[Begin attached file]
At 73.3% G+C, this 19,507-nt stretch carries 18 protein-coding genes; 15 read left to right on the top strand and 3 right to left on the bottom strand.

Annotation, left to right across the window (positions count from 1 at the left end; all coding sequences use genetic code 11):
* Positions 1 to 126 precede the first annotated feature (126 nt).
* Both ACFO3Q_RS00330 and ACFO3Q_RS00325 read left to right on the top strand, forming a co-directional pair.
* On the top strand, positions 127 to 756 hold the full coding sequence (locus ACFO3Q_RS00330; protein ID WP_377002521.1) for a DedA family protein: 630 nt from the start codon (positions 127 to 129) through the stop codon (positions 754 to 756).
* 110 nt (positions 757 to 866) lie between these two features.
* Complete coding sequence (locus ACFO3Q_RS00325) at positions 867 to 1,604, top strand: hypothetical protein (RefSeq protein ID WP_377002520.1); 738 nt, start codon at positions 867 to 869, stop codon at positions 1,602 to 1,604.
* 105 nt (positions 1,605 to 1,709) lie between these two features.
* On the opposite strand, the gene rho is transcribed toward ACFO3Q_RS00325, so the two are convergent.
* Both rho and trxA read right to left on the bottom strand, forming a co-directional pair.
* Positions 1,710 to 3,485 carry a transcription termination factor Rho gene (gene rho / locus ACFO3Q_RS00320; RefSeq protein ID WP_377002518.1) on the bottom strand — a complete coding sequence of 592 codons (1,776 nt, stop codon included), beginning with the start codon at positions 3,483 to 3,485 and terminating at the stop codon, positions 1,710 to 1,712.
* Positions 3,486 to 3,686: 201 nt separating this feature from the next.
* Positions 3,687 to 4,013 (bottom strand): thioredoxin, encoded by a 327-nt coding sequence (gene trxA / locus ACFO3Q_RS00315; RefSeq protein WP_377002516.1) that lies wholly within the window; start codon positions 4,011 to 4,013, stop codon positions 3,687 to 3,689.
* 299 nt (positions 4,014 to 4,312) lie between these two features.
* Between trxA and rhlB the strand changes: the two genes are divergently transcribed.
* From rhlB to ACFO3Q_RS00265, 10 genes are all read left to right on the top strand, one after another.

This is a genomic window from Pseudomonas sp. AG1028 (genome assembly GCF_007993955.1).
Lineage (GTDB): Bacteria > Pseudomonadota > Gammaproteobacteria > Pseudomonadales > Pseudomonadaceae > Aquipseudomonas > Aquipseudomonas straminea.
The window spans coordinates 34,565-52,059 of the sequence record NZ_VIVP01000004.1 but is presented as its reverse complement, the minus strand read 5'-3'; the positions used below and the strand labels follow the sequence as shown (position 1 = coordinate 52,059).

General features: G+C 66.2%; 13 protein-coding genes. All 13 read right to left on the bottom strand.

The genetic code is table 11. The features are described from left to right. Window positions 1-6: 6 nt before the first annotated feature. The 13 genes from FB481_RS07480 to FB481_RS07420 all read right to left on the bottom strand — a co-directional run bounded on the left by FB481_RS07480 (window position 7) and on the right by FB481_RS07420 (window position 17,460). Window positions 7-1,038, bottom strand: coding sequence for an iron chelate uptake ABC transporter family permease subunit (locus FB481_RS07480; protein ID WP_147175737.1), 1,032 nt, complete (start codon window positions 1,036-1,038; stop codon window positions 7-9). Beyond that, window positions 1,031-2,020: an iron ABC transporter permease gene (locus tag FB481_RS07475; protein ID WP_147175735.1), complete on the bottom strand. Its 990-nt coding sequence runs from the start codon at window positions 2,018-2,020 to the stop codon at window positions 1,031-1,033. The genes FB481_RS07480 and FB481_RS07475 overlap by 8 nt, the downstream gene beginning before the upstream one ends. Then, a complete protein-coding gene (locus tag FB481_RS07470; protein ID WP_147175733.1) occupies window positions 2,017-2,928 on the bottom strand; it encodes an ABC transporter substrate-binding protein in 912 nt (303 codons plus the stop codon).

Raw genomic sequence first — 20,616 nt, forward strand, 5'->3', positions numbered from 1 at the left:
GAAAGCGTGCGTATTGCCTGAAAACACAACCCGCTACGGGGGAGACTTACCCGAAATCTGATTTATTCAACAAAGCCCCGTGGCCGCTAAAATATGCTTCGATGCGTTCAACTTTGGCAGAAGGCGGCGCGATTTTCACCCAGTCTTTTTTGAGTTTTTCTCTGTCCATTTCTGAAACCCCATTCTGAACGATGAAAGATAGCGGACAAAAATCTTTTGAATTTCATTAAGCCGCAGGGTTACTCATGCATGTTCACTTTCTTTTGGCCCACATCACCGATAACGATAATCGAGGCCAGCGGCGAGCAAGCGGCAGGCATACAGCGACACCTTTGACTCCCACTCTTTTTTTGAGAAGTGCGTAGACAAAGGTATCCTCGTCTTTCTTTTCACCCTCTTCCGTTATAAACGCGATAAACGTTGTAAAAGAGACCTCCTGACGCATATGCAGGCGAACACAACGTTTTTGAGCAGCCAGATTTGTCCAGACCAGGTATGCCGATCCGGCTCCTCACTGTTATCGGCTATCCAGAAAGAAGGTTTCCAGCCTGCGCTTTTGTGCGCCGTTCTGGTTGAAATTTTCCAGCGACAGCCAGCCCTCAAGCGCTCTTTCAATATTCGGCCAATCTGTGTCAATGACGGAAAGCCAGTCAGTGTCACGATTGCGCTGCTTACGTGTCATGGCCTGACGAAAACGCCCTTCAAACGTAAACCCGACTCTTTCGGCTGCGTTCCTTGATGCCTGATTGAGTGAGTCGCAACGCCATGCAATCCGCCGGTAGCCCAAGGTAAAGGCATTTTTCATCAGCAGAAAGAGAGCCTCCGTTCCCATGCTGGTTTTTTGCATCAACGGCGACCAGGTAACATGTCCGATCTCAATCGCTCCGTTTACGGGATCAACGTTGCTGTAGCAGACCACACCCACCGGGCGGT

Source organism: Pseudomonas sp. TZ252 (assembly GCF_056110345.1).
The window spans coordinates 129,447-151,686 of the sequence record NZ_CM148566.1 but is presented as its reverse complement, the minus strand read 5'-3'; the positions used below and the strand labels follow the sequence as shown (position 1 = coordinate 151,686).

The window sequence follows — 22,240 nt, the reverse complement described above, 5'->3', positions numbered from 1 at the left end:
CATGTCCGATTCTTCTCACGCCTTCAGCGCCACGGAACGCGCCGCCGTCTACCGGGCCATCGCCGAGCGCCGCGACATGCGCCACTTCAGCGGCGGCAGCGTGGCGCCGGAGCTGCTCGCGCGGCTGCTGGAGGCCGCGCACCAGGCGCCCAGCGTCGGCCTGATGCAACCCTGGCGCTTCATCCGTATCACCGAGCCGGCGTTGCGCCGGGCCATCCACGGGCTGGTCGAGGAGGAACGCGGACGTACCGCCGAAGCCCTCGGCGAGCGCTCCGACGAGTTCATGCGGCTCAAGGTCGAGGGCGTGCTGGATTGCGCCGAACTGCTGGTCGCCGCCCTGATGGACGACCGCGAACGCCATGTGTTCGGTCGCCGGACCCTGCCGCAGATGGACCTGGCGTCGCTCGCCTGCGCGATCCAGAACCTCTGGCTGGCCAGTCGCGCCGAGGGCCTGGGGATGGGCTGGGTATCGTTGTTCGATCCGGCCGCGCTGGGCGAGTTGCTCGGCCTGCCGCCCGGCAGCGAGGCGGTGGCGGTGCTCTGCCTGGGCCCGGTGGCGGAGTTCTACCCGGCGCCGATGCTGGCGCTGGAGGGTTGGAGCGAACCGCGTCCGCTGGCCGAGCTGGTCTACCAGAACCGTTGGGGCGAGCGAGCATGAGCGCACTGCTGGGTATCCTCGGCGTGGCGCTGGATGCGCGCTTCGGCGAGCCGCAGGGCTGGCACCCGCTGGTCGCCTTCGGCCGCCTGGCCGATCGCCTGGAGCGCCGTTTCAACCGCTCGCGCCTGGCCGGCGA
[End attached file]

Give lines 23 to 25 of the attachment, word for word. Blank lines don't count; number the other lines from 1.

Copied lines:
GAAAGCGTGCGTATTGCCTGAAAACACAACCCGCTACGGGGGAGACTTACCCGAAATCTGATTTATTCAACAAAGCCCCGTGGCCGCTAAAATATGCTTCGATGCGTTCAACTTTGGCAGAAGGCGGCGCGATTTTCACCCAGTCTTTTTTGAGTTTTTCTCTGTCCATTTCTGAAACCCCATTCTGAACGATGAAAGATAGCGGACAAAAATCTTTTGAATTTCATTAAGCCGCAGGGTTACTCATGCATGTTCACTTTCTTTTGGCCCACATCACCGATAACGATAATCGAGGCCAGCGGCGAGCAAGCGGCAGGCATACAGCGACACCTTTGACTCCCACTCTTTTTTTGAGAAGTGCGTAGACAAAGGTATCCTCGTCTTTCTTTTCACCCTCTTCCGTTATAAACGCGATAAACGTTGTAAAAGAGACCTCCTGACGCATATGCAGGCGAACACAACGTTTTTGAGCAGCCAGATTTGTCCAGACCAGGTATGCCGATCCGGCTCCTCACTGTTATCGGCTATCCAGAAAGAAGGTTTCCAGCCTGCGCTTTTGTGCGCCGTTCTGGTTGAAATTTTCCAGCGACAGCCAGCCCTCAAGCGCTCTTTCAATATTCGGCCAATCTGTGTCAATGACGGAAAGCCAGTCAGTGTCACGATTGCGCTGCTTACGTGTCATGGCCTGACGAAAACGCCCTTCAAACGTAAACCCGACTCTTTCGGCTGCGTTCCTTGATGCCTGATTGAGTGAGTCGCAACGCCATGCAATCCGCCGGTAGCCCAAGGTAAAGGCATTTTTCATCAGCAGAAAGAGAGCCTCCGTTCCCATGCTGGTTTTTTGCATCAACGGCGACCAGGTAACATGTCCGATCTCAATCGCTCCGTTTACGGGATCAACGTTGCTGTAGCAGACCACACCCACCGGGCGGT

Source organism: Pseudomonas sp. TZ252 (assembly GCF_056110345.1).
The window spans coordinates 129,447-151,686 of the sequence record NZ_CM148566.1 but is presented as its reverse complement, the minus strand read 5'-3'; the positions used below and the strand labels follow the sequence as shown (position 1 = coordinate 151,686).